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If current trends continue, by 2030 tobacco will kill more than 8 million people worldwide each year.
The tobacco industry's multimillion-dollar campaign against the federal government's plain-packaging measures comes amid evidence of a growing distaste worldwide for smoking.

A World Health Organisation report issued yesterday on the ''global tobacco epidemic'' finds that more than half the world's population, or 3.8 billion people, live in countries with at least some form of anti-smoking measure such as health warnings on cigarette packs, cigarette taxes or anti-tobacco media campaigns.

There are 425 million people in 19 countries - about 6 per cent of the world's population - where bans on tobacco marketing are in place, the report says. Nearly all of those people are on low or middle incomes.

WHO says the tobacco epidemic continues to expand because of tobacco marketing, population growth in countries where tobacco use is increasing and the ''extreme addictiveness'' of nicotine.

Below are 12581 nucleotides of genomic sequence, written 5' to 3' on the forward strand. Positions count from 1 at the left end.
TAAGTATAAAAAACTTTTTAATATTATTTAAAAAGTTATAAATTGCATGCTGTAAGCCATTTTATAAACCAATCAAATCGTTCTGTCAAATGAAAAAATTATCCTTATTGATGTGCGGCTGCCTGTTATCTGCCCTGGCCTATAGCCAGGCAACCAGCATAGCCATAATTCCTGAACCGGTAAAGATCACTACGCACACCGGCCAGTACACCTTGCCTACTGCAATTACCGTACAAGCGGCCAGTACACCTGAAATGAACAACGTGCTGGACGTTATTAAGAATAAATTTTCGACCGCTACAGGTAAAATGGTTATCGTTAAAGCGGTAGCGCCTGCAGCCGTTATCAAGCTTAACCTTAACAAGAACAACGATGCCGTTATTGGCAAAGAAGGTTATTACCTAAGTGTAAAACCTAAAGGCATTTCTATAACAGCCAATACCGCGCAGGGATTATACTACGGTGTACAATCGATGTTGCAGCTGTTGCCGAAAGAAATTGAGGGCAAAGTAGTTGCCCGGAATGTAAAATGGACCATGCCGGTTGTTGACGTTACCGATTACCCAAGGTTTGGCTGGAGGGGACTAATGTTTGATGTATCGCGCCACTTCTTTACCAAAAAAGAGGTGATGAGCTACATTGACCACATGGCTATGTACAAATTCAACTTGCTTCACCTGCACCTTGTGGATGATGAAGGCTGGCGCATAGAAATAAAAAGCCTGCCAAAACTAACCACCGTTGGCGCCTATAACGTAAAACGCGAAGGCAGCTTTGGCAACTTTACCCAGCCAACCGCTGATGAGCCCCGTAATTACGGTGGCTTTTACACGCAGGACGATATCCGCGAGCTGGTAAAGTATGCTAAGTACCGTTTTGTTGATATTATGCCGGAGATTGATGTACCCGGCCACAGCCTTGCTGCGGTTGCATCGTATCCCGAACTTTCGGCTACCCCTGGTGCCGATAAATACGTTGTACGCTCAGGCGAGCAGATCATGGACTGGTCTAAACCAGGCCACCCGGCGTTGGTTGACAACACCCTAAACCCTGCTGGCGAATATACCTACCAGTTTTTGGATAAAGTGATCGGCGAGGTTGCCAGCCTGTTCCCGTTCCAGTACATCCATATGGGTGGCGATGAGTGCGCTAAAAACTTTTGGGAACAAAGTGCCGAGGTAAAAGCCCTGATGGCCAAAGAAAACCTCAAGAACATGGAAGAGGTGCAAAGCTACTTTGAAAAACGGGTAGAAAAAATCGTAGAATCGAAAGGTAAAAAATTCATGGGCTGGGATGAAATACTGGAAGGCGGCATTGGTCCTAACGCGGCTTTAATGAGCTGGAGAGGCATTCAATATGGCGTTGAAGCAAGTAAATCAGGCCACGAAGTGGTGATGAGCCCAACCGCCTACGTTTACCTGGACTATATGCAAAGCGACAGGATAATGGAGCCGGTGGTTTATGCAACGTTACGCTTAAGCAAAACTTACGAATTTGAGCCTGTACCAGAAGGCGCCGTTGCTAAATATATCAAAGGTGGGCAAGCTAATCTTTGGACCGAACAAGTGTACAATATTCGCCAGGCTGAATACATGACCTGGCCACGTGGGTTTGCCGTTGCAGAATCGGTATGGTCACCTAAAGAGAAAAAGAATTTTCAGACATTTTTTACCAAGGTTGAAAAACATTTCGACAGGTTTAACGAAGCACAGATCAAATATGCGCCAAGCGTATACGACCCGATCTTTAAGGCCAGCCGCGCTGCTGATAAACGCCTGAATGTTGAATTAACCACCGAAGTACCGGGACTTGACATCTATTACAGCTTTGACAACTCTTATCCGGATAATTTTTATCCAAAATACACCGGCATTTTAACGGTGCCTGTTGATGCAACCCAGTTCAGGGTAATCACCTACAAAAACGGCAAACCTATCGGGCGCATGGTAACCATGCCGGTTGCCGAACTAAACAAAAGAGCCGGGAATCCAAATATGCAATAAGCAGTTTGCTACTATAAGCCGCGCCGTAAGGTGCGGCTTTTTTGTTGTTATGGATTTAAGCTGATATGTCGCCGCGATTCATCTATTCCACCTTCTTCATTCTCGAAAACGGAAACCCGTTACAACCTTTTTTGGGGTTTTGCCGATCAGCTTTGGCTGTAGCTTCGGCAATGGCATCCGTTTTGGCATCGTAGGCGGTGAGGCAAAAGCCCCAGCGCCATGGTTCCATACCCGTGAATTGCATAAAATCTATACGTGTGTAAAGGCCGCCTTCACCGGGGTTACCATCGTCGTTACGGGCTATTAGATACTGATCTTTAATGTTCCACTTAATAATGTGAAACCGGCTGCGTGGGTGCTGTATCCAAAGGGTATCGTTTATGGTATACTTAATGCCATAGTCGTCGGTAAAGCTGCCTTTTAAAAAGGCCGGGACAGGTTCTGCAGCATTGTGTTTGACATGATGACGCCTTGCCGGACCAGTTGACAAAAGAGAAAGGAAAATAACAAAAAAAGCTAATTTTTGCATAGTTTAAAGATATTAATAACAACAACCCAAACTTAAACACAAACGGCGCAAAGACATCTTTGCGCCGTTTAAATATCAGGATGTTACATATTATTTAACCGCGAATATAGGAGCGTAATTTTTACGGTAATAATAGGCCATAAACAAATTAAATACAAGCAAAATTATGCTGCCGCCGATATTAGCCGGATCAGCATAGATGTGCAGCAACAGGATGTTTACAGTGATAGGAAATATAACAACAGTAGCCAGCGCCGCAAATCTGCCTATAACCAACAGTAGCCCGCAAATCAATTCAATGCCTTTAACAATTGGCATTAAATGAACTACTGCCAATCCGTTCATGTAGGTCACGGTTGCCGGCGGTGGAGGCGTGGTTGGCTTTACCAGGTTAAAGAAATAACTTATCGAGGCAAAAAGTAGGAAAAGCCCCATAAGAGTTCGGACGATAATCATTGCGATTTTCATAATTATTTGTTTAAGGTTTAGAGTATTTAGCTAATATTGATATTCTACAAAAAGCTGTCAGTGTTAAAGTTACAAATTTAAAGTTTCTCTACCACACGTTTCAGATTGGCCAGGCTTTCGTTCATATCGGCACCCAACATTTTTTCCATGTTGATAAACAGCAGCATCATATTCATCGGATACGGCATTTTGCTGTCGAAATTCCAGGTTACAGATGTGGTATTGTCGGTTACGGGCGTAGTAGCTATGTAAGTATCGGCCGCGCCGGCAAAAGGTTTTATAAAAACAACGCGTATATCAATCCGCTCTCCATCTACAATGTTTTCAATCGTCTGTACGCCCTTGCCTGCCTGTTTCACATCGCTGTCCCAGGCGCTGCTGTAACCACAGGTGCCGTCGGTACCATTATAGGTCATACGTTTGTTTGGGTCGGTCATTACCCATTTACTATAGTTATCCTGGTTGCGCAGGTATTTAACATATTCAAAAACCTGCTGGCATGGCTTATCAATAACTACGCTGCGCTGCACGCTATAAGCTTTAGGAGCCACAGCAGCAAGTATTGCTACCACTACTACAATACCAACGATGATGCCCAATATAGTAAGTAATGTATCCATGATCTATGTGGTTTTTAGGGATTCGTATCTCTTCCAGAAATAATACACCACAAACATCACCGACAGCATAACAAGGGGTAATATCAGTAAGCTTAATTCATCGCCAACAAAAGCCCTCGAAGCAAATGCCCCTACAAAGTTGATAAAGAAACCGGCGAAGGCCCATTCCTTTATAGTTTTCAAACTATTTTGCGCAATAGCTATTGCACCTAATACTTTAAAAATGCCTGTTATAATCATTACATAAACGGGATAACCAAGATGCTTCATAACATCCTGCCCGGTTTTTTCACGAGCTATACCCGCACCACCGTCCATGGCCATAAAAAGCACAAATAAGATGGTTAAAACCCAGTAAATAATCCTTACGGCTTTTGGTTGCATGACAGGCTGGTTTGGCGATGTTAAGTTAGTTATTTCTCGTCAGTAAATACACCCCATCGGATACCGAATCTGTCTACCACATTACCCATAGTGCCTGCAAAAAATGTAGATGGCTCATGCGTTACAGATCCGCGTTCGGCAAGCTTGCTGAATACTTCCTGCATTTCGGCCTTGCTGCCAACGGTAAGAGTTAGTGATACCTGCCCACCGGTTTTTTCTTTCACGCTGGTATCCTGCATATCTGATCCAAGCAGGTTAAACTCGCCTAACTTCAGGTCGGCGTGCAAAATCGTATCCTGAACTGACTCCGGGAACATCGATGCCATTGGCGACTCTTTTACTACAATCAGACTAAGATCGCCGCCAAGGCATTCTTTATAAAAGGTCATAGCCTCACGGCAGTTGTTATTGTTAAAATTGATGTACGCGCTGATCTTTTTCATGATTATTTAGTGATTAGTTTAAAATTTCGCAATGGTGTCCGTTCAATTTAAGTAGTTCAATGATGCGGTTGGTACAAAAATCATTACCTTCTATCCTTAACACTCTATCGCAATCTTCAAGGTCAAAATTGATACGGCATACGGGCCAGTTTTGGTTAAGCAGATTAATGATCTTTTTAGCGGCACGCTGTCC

''If current trends continue, by 2030 tobacco will kill more than 8 million people worldwide each year, with 80 per cent of these premature deaths among people living in low- and middle-income countries,'' the report says.

The drive against smoking ranges from videos in India showing patients who have had radical surgery to their mouth and throat as a result of cancer caused by chewing tobacco to images in Uruguay of mouth cancer, which cover most of the tobacco packaging and make Australia's warning images seem tame.

In contrast to Australia's disease-dominated campaign messages, the Uruguay campaign also focuses on a social evil: ''You smoke, you stink. Smoking causes bad breath, tooth staining and unpleasant smell.''